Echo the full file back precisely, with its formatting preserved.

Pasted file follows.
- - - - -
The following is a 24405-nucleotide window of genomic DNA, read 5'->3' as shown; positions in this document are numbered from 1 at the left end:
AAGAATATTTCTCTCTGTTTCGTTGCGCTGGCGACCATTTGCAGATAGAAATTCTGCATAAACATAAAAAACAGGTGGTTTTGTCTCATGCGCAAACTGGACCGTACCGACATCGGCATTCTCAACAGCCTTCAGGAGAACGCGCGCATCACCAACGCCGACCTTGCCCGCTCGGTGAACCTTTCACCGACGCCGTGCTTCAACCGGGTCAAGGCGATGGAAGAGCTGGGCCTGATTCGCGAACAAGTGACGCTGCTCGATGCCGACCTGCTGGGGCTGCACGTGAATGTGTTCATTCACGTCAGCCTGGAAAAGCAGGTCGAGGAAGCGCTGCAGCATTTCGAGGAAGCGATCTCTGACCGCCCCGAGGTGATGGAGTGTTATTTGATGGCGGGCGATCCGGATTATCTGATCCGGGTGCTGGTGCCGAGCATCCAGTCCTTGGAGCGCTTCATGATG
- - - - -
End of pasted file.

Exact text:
The following is a 24405-nucleotide window of genomic DNA, read 5'->3' as shown; positions in this document are numbered from 1 at the left end:
AAGAATATTTCTCTCTGTTTCGTTGCGCTGGCGACCATTTGCAGATAGAAATTCTGCATAAACATAAAAAACAGGTGGTTTTGTCTCATGCGCAAACTGGACCGTACCGACATCGGCATTCTCAACAGCCTTCAGGAGAACGCGCGCATCACCAACGCCGACCTTGCCCGCTCGGTGAACCTTTCACCGACGCCGTGCTTCAACCGGGTCAAGGCGATGGAAGAGCTGGGCCTGATTCGCGAACAAGTGACGCTGCTCGATGCCGACCTGCTGGGGCTGCACGTGAATGTGTTCATTCACGTCAGCCTGGAAAAGCAGGTCGAGGAAGCGCTGCAGCATTTCGAGGAAGCGATCTCTGACCGCCCCGAGGTGATGGAGTGTTATTTGATGGCGGGCGATCCGGATTATCTGATCCGGGTGCTGGTGCCGAGCATCCAGTCCTTGGAGCGCTTCATGATG